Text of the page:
Before a recent trip to the grocery store, Agriculture Commissioner Walt Helmick asked his wife, Rita, to pick up some West Virginia-grown beans.
She scoffed because they both knew it wasn't possible. Not because she didn't want to buy locally grown pinto or navy beans but because she couldn't. There aren't any on the shelves.
There are many "No farm, no food" magnets and stickers scattered around Helmick's office at the Agriculture Department's mountaintop compound in Guthrie.
The slogan is catchy and fundamentally accurate, but it does not really apply to West Virginia.
State residents consume about $7.1 billion of food each year. Only about $575 million of that food was produced in the Mountain State, however.
"We're not even on the charts," Helmick said.
Although researchers at state universities have determined West Virginia's soil is perfect for raising crops, most of the potatoes consumed in the state come from Idaho. Most of the sweet potatoes found in state grocery stores were grown in North Carolina.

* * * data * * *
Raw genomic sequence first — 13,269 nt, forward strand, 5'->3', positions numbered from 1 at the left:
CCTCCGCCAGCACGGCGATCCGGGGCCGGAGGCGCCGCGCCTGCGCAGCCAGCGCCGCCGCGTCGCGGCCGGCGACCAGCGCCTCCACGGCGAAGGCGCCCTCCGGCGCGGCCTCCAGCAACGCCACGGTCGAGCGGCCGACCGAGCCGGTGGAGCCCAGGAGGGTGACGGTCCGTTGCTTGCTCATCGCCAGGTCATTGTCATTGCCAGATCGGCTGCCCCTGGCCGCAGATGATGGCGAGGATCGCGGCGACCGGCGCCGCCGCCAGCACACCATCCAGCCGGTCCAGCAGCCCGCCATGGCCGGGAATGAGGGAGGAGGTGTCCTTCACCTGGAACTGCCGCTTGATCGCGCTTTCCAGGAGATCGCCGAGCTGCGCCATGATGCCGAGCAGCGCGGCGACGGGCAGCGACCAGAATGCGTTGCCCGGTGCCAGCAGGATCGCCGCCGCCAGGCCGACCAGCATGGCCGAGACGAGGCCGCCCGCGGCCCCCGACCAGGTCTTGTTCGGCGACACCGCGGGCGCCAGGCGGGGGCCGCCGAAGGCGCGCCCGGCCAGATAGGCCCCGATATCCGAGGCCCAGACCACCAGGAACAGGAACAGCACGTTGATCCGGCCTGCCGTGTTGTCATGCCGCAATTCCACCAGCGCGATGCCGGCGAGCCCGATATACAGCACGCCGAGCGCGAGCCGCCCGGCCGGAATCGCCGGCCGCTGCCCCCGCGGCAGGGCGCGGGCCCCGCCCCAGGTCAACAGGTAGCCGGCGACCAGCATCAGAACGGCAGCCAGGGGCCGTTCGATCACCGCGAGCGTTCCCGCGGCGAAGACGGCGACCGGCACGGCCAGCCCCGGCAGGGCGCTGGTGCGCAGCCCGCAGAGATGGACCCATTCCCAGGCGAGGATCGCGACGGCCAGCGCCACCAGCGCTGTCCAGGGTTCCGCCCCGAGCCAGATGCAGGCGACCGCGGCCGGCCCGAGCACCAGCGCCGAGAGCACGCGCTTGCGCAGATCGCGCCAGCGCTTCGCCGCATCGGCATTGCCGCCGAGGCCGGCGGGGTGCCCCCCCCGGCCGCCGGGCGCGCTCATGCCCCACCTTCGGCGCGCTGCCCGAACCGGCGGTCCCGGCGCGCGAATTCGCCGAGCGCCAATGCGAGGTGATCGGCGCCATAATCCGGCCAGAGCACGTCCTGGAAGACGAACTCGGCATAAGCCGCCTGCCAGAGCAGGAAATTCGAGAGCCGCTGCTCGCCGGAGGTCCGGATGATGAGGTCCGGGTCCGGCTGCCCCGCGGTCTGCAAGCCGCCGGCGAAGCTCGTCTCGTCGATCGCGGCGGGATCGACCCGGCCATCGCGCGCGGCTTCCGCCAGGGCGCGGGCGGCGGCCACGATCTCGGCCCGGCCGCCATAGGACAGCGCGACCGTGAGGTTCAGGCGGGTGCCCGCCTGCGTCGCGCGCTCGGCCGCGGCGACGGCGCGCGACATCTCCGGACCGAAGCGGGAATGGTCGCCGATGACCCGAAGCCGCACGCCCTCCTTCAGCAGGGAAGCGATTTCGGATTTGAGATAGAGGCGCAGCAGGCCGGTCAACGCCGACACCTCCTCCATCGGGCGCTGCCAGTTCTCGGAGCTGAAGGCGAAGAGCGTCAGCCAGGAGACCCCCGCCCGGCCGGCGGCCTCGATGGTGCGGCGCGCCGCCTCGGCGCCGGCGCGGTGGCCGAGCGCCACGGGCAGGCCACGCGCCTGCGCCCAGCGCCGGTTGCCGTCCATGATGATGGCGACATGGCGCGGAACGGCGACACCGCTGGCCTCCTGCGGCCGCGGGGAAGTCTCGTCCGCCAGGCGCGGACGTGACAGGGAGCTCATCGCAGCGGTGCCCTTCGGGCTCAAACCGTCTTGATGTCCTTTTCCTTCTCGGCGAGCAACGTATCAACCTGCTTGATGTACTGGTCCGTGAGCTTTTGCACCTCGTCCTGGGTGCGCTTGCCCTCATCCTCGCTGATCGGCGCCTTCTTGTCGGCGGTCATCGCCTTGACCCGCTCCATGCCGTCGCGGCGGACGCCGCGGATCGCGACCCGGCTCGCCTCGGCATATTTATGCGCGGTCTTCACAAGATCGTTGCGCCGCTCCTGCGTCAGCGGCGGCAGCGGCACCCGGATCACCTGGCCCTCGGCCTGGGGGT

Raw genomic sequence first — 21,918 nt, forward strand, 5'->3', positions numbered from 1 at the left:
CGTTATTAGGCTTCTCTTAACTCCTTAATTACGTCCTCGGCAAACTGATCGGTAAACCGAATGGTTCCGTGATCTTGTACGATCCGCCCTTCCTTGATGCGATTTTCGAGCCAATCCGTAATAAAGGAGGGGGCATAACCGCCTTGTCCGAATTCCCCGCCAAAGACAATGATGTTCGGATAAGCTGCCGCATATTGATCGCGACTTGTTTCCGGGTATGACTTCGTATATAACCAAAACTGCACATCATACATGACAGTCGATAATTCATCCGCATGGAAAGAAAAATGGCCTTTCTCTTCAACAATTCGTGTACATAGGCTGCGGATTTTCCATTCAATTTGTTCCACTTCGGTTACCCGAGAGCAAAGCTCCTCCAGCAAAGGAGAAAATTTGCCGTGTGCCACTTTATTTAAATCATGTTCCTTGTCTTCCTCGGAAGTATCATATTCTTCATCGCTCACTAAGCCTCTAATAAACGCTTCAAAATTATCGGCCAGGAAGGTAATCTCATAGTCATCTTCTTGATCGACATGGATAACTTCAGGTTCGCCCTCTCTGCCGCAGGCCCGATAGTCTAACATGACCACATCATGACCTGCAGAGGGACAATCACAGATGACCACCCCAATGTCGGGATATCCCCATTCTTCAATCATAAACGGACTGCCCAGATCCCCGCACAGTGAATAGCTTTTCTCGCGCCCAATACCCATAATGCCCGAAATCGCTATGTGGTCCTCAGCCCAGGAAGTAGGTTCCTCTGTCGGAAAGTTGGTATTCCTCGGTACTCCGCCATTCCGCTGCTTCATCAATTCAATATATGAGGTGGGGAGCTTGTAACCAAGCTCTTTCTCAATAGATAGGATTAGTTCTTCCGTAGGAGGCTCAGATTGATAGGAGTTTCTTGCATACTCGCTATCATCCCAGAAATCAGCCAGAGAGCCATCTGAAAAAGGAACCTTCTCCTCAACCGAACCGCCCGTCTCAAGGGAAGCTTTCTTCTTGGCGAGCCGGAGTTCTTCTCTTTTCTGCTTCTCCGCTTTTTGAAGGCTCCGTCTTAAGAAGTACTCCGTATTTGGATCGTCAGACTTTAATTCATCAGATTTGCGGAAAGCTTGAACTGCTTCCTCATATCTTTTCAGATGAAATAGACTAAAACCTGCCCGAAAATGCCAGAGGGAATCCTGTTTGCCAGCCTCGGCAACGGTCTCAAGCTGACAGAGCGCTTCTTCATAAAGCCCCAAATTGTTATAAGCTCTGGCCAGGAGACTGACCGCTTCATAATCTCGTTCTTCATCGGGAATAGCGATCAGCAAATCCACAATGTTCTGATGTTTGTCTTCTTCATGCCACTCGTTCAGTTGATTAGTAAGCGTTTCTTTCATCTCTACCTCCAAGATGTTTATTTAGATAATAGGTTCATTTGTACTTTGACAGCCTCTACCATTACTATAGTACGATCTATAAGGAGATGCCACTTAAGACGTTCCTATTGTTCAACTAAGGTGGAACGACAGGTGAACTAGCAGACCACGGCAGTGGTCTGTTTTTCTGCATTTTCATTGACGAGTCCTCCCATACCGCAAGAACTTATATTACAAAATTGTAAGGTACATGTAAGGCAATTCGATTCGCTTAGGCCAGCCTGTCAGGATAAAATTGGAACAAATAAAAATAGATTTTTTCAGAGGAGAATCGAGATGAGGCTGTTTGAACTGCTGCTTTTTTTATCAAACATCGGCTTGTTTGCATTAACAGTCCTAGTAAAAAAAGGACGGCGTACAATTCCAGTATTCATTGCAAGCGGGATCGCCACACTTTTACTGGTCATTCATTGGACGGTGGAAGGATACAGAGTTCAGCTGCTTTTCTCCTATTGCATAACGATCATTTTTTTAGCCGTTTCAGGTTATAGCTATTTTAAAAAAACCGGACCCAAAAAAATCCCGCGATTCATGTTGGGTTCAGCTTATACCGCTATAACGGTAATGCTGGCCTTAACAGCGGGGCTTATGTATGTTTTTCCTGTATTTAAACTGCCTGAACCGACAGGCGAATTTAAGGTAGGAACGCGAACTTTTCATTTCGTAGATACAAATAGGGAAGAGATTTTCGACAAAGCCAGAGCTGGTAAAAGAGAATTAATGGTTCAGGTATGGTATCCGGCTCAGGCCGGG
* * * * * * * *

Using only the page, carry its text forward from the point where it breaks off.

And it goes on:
While farmers markets and specialty shops abound with West Virginia-made products, they are much less visible in big stores like Walmart or Kroger where most people do their shopping. State schools serve millions of meals each year, but most of the food on lunch trays comes from national providers.
Helmick, who was elected commissioner last year, hopes to change that before the end of his first term.
"We're not saying we're going to do $7 billion," he said. "We want to go to $1 billion. We think that's realistic.
"We'd like to see West Virginians growing a bigger part of the product in West Virginia."
He's confident major retailers will want to carry West Virginia products, especially if they are high quality and competitively priced, and believes the Agriculture Department can begin working with the state Department of Education to put homegrown food on children's plates.
Boosting the state's agriculture industry will require more than contracts with big box stores and school systems, however. Somebody has to grow the stuff.